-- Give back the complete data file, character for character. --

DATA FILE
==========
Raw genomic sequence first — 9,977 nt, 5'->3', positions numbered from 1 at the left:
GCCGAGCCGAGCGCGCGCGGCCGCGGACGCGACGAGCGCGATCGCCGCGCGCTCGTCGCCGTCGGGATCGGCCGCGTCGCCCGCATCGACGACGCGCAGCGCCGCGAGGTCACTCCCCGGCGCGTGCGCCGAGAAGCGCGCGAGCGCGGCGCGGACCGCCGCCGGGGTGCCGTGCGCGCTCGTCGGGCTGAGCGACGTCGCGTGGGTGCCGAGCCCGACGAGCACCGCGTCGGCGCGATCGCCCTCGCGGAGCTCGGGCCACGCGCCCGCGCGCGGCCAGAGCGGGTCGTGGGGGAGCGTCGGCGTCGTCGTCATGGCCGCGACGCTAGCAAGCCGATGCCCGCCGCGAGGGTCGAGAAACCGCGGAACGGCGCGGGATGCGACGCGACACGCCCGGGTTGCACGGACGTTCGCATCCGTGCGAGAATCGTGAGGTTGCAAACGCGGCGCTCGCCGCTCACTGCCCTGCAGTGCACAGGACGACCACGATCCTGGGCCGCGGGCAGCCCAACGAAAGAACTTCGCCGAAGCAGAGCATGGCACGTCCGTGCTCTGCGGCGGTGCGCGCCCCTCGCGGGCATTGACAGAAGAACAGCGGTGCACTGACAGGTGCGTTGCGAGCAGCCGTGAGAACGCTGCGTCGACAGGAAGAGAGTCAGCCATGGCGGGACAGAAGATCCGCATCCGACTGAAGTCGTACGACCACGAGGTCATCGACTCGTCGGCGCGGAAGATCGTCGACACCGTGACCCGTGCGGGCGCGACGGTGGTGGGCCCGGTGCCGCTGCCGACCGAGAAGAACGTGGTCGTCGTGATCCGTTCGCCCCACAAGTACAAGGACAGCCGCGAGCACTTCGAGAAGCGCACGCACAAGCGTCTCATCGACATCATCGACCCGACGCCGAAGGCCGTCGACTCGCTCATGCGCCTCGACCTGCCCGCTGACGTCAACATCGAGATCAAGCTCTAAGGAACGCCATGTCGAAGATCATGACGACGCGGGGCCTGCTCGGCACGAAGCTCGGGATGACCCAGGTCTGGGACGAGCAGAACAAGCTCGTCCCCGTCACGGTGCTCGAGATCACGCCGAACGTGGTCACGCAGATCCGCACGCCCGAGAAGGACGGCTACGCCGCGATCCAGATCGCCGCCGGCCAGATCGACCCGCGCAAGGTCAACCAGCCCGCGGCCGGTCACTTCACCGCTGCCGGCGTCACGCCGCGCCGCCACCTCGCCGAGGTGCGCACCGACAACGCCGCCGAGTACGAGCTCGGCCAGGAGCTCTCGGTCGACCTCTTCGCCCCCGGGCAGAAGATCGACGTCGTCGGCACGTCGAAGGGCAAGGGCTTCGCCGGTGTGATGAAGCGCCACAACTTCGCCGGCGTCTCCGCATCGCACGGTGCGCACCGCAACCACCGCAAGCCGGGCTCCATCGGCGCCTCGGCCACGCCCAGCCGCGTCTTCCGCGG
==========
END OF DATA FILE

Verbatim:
Raw genomic sequence first — 9,977 nt, 5'->3', positions numbered from 1 at the left:
GCCGAGCCGAGCGCGCGCGGCCGCGGACGCGACGAGCGCGATCGCCGCGCGCTCGTCGCCGTCGGGATCGGCCGCGTCGCCCGCATCGACGACGCGCAGCGCCGCGAGGTCACTCCCCGGCGCGTGCGCCGAGAAGCGCGCGAGCGCGGCGCGGACCGCCGCCGGGGTGCCGTGCGCGCTCGTCGGGCTGAGCGACGTCGCGTGGGTGCCGAGCCCGACGAGCACCGCGTCGGCGCGATCGCCCTCGCGGAGCTCGGGCCACGCGCCCGCGCGCGGCCAGAGCGGGTCGTGGGGGAGCGTCGGCGTCGTCGTCATGGCCGCGACGCTAGCAAGCCGATGCCCGCCGCGAGGGTCGAGAAACCGCGGAACGGCGCGGGATGCGACGCGACACGCCCGGGTTGCACGGACGTTCGCATCCGTGCGAGAATCGTGAGGTTGCAAACGCGGCGCTCGCCGCTCACTGCCCTGCAGTGCACAGGACGACCACGATCCTGGGCCGCGGGCAGCCCAACGAAAGAACTTCGCCGAAGCAGAGCATGGCACGTCCGTGCTCTGCGGCGGTGCGCGCCCCTCGCGGGCATTGACAGAAGAACAGCGGTGCACTGACAGGTGCGTTGCGAGCAGCCGTGAGAACGCTGCGTCGACAGGAAGAGAGTCAGCCATGGCGGGACAGAAGATCCGCATCCGACTGAAGTCGTACGACCACGAGGTCATCGACTCGTCGGCGCGGAAGATCGTCGACACCGTGACCCGTGCGGGCGCGACGGTGGTGGGCCCGGTGCCGCTGCCGACCGAGAAGAACGTGGTCGTCGTGATCCGTTCGCCCCACAAGTACAAGGACAGCCGCGAGCACTTCGAGAAGCGCACGCACAAGCGTCTCATCGACATCATCGACCCGACGCCGAAGGCCGTCGACTCGCTCATGCGCCTCGACCTGCCCGCTGACGTCAACATCGAGATCAAGCTCTAAGGAACGCCATGTCGAAGATCATGACGACGCGGGGCCTGCTCGGCACGAAGCTCGGGATGACCCAGGTCTGGGACGAGCAGAACAAGCTCGTCCCCGTCACGGTGCTCGAGATCACGCCGAACGTGGTCACGCAGATCCGCACGCCCGAGAAGGACGGCTACGCCGCGATCCAGATCGCCGCCGGCCAGATCGACCCGCGCAAGGTCAACCAGCCCGCGGCCGGTCACTTCACCGCTGCCGGCGTCACGCCGCGCCGCCACCTCGCCGAGGTGCGCACCGACAACGCCGCCGAGTACGAGCTCGGCCAGGAGCTCTCGGTCGACCTCTTCGCCCCCGGGCAGAAGATCGACGTCGTCGGCACGTCGAAGGGCAAGGGCTTCGCCGGTGTGATGAAGCGCCACAACTTCGCCGGCGTCTCCGCATCGCACGGTGCGCACCGCAACCACCGCAAGCCGGGCTCCATCGGCGCCTCGGCCACGCCCAGCCGCGTCTTCCGCGG